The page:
While the “A” side was the hit, the flip has the obvious hook: “I Can’t See Nobody.” The hook and its corresponding title have bothered grammarians since its release. Which begs the question, “When did double negatives become verboten in English?”

In many languages, double negatives connote a strong negative – not a negation of the negative completely. In the lingua franca of the hoi polloi, we use double negatives in the same sense. When communicating danger to our children, we often us “no, NO!” as an emphatic warning. What do we tell children when they do something wrong, they did a “no no.” It isn’t just a “no,” but rather it is a “no no.”

Grammar aside, it’s a haunting song. There ain’t nobody who does it better – no, none.

Thursday, August 18, 2011

Red Rider: Lunatic Fringe

TV Thursday takes us back to 2001 when Microsoft debuted the Windows XP operating system. At that time, they promoted the new offering with a commercial bed that featured Canada’s Red Rider. The song was their 1981 recording “Lunatic Fringe.” Only the instrumental bed was used for the commercials.

Although the song was immensely popular on both album and contemporary hit radio, it failed to chart even within Billboard’s Hot 100. Even the album, “As Far As Siam” didn’t make a dent into the Top 200 LP charts; however, it did place in the Pop Album chart at #65.

Tom Cochrane wrote the song about a rise in anti-Semitism that was occurring in the late 70s and early 80s. Prior to writing the song, he had read a book about the Holocaust. The lead guitar is actually Kenny Greer playing a lap steel.

Wednesday, August 17, 2011

T. Rex: Bang A Gong (Get It On)

In their native UK, T. Rex (formerly known as Tyrannosaurus Rex) had 17 Top 40 hits. Four of their recordings peaked at the top spot and four landed at number two. Across the Irish Sea, T Rex garnished 10 Top 40 hits that included six number one records. In North America, their success was limited to one Top 40 hit. “Bang a Gong (Get it On)” charted at 10 in the US and 12 in Canada. That was it for T Rex.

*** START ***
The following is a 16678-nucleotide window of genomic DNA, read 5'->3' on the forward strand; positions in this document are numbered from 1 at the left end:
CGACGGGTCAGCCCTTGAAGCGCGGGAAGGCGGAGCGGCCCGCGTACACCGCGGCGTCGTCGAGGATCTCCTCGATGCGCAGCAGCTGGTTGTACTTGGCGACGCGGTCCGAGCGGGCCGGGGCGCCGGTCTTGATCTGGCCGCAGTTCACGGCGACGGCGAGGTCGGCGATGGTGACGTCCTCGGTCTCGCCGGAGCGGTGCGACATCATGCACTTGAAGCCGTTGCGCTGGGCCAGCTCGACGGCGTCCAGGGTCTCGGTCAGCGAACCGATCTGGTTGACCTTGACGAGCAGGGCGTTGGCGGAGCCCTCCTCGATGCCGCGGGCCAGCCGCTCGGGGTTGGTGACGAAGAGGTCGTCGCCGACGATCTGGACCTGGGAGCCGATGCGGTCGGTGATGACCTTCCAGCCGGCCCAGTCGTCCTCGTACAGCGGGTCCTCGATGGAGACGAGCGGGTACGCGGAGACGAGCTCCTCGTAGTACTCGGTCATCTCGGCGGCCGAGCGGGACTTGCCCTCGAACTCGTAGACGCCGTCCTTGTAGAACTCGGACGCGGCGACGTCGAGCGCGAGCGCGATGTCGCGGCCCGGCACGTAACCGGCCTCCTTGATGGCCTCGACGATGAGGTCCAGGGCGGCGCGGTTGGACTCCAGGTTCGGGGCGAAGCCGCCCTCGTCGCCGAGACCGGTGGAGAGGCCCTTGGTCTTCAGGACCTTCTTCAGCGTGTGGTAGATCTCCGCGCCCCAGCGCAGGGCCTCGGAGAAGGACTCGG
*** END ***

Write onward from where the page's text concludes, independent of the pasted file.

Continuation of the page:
The 1971 album release of “Electric Warrior,” however, was not the band’s most popular US album release. That honor falls to the 1972 follow-up, “The Slider” which charted at #17. “Electric Warrior,” hit single and all, only peaked at #32. It’s been a while since I listened to this LP, but I had done “Bang a Gong” in several bands in the 80s after the Power Station covered the song. My interpretation was more like the Marc Bolan’s original.

I only have three of the band’s LPs – “Electric Warrior,” “A Beard of Stars,” and “T. Rex.” The unique depiction of Bolan playing his Les Paul in front of a Marshall stack with an extruded glow was designed by Hipgnosis. The art group designed nearly 200 covers and is probably best known for their work on nearly all of the Pink Floyd albums.

By the way, the saxophone on this track was provided by Ian McDonald formerly of King Crimson, McDonald and Giles, and Foreigner.

Tuesday, August 16, 2011

Dan Hicks and His Hot Licks: Milk Shakin' Mama

Here’s a classic TV cut from the Flip Wilson Show from 1972 with one of my favorite bands – Dan Hicks and the Hot Licks. “Milk Shakin’ Mama” was from the band’s second (and best in my opinion) album: “Where’s the Money.” This is the classic lineup of the band as well with Sid Page on violin , Jaime Leopold on bass, John Girton on guitar and of course “The Lickettes”: Naiomi Eisenberg and Maryann Price. This originally aired on September 28, 1972.

“Where’s the Money” was my first Dan Hicks’ LP and I suppose I have four or five more. They are hard to classify – perhaps an acoustic throwback to the 1940s with a hint of bad humor. Who would want anything else? Sid Page plays a mean violin on this cut. Naomi Eisenberg also plays fiddle, but is not featured on this cut.